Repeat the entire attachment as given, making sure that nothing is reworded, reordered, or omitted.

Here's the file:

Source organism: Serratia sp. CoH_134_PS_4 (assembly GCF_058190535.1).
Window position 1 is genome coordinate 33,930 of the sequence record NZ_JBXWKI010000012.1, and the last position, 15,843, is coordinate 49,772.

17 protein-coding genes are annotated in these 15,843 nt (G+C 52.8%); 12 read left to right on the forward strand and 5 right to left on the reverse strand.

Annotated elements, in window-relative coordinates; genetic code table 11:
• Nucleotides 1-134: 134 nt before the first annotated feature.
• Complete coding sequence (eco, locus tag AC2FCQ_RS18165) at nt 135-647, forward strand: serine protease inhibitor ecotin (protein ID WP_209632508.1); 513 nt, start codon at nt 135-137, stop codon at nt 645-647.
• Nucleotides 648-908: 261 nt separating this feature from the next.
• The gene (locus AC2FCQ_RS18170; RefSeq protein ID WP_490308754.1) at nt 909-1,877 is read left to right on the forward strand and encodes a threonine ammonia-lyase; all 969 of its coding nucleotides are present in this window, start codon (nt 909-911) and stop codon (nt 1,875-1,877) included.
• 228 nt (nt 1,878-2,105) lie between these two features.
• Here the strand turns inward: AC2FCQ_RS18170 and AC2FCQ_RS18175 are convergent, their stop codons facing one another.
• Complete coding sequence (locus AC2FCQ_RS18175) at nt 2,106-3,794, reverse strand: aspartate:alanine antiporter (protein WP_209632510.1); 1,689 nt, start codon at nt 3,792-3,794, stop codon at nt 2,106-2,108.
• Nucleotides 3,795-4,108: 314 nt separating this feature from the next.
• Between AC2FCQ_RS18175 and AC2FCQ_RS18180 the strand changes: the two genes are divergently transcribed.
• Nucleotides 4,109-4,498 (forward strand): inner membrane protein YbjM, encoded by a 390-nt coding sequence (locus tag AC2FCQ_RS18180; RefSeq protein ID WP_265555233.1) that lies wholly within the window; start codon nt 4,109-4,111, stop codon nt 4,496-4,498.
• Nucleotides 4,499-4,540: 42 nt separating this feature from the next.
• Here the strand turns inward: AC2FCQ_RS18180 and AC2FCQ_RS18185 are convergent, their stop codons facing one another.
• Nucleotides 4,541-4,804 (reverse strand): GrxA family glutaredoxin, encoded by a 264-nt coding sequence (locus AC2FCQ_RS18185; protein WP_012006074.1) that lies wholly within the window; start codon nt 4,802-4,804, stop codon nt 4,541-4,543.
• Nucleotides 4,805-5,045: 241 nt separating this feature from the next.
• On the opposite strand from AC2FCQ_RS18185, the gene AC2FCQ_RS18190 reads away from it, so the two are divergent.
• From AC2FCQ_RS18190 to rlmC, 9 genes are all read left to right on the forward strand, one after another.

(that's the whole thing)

Source organism: Serratia sp. CoH_134_PS_4 (assembly GCF_058190535.1).
Window position 1 is genome coordinate 33,930 of the sequence record NZ_JBXWKI010000012.1, and the last position, 15,843, is coordinate 49,772.

17 protein-coding genes are annotated in these 15,843 nt (G+C 52.8%); 12 read left to right on the forward strand and 5 right to left on the reverse strand.

Annotated elements, in window-relative coordinates; genetic code table 11:
• Nucleotides 1-134: 134 nt before the first annotated feature.
• Complete coding sequence (eco, locus tag AC2FCQ_RS18165) at nt 135-647, forward strand: serine protease inhibitor ecotin (protein ID WP_209632508.1); 513 nt, start codon at nt 135-137, stop codon at nt 645-647.
• Nucleotides 648-908: 261 nt separating this feature from the next.
• The gene (locus AC2FCQ_RS18170; RefSeq protein ID WP_490308754.1) at nt 909-1,877 is read left to right on the forward strand and encodes a threonine ammonia-lyase; all 969 of its coding nucleotides are present in this window, start codon (nt 909-911) and stop codon (nt 1,875-1,877) included.
• 228 nt (nt 1,878-2,105) lie between these two features.
• Here the strand turns inward: AC2FCQ_RS18170 and AC2FCQ_RS18175 are convergent, their stop codons facing one another.
• Complete coding sequence (locus AC2FCQ_RS18175) at nt 2,106-3,794, reverse strand: aspartate:alanine antiporter (protein WP_209632510.1); 1,689 nt, start codon at nt 3,792-3,794, stop codon at nt 2,106-2,108.
• Nucleotides 3,795-4,108: 314 nt separating this feature from the next.
• Between AC2FCQ_RS18175 and AC2FCQ_RS18180 the strand changes: the two genes are divergently transcribed.
• Nucleotides 4,109-4,498 (forward strand): inner membrane protein YbjM, encoded by a 390-nt coding sequence (locus tag AC2FCQ_RS18180; RefSeq protein ID WP_265555233.1) that lies wholly within the window; start codon nt 4,109-4,111, stop codon nt 4,496-4,498.
• Nucleotides 4,499-4,540: 42 nt separating this feature from the next.
• Here the strand turns inward: AC2FCQ_RS18180 and AC2FCQ_RS18185 are convergent, their stop codons facing one another.
• Nucleotides 4,541-4,804 (reverse strand): GrxA family glutaredoxin, encoded by a 264-nt coding sequence (locus AC2FCQ_RS18185; protein WP_012006074.1) that lies wholly within the window; start codon nt 4,802-4,804, stop codon nt 4,541-4,543.
• Nucleotides 4,805-5,045: 241 nt separating this feature from the next.
• On the opposite strand from AC2FCQ_RS18185, the gene AC2FCQ_RS18190 reads away from it, so the two are divergent.
• From AC2FCQ_RS18190 to rlmC, 9 genes are all read left to right on the forward strand, one after another.